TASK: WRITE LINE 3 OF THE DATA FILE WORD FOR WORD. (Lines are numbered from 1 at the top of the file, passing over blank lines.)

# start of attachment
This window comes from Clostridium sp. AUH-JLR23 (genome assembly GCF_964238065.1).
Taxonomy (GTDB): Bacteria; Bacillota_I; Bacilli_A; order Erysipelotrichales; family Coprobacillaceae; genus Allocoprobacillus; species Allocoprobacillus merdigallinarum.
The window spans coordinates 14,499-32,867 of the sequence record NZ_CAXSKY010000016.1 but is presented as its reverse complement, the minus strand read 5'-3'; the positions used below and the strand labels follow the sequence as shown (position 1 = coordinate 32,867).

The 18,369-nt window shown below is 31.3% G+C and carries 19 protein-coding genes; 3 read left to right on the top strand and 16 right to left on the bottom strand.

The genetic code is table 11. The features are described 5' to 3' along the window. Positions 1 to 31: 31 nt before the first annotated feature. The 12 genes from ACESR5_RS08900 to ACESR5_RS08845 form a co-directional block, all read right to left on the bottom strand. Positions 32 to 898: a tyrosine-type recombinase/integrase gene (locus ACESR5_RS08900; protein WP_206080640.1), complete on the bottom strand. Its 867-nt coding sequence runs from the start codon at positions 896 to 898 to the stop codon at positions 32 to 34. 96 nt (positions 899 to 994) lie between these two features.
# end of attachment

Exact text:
The window spans coordinates 14,499-32,867 of the sequence record NZ_CAXSKY010000016.1 but is presented as its reverse complement, the minus strand read 5'-3'; the positions used below and the strand labels follow the sequence as shown (position 1 = coordinate 32,867).